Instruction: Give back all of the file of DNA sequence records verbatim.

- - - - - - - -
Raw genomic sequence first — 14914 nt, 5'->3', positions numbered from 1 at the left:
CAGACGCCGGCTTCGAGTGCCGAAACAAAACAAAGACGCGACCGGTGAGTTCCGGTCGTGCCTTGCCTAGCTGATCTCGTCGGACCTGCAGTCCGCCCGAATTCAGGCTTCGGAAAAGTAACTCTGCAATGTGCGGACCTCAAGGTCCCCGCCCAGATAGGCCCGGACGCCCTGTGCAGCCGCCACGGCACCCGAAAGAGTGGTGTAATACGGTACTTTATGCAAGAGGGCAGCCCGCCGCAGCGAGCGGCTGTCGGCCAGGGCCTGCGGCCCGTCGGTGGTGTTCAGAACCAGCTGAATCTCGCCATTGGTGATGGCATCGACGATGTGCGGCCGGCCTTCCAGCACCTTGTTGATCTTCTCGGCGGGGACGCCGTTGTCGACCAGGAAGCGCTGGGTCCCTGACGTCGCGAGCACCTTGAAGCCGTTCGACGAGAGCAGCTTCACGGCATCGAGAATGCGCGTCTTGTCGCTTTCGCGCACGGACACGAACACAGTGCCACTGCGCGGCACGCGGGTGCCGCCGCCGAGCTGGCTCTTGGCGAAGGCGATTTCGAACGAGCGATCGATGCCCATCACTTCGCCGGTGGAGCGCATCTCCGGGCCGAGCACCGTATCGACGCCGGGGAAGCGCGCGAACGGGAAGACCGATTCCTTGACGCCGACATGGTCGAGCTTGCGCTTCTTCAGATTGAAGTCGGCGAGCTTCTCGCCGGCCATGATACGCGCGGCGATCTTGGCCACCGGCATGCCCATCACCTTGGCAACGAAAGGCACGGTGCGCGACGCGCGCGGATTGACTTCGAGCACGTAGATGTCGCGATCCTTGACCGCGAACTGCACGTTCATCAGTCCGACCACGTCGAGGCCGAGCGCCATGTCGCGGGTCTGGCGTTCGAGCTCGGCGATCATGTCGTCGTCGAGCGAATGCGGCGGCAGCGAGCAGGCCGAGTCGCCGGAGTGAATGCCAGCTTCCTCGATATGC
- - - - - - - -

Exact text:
Raw genomic sequence first — 14914 nt, 5'->3', positions numbered from 1 at the left:
CAGACGCCGGCTTCGAGTGCCGAAACAAAACAAAGACGCGACCGGTGAGTTCCGGTCGTGCCTTGCCTAGCTGATCTCGTCGGACCTGCAGTCCGCCCGAATTCAGGCTTCGGAAAAGTAACTCTGCAATGTGCGGACCTCAAGGTCCCCGCCCAGATAGGCCCGGACGCCCTGTGCAGCCGCCACGGCACCCGAAAGAGTGGTGTAATACGGTACTTTATGCAAGAGGGCAGCCCGCCGCAGCGAGCGGCTGTCGGCCAGGGCCTGCGGCCCGTCGGTGGTGTTCAGAACCAGCTGAATCTCGCCATTGGTGATGGCATCGACGATGTGCGGCCGGCCTTCCAGCACCTTGTTGATCTTCTCGGCGGGGACGCCGTTGTCGACCAGGAAGCGCTGGGTCCCTGACGTCGCGAGCACCTTGAAGCCGTTCGACGAGAGCAGCTTCACGGCATCGAGAATGCGCGTCTTGTCGCTTTCGCGCACGGACACGAACACAGTGCCACTGCGCGGCACGCGGGTGCCGCCGCCGAGCTGGCTCTTGGCGAAGGCGATTTCGAACGAGCGATCGATGCCCATCACTTCGCCGGTGGAGCGCATCTCCGGGCCGAGCACCGTATCGACGCCGGGGAAGCGCGCGAACGGGAAGACCGATTCCTTGACGCCGACATGGTCGAGCTTGCGCTTCTTCAGATTGAAGTCGGCGAGCTTCTCGCCGGCCATGATACGCGCGGCGATCTTGGCCACCGGCATGCCCATCACCTTGGCAACGAAAGGCACGGTGCGCGACGCGCGCGGATTGACTTCGAGCACGTAGATGTCGCGATCCTTGACCGCGAACTGCACGTTCATCAGTCCGACCACGTCGAGGCCGAGCGCCATGTCGCGGGTCTGGCGTTCGAGCTCGGCGATCATGTCGTCGTCGAGCGAATGCGGCGGCAGCGAGCAGGCCGAGTCGCCGGAGTGAATGCCAGCTTCCTCGATATGC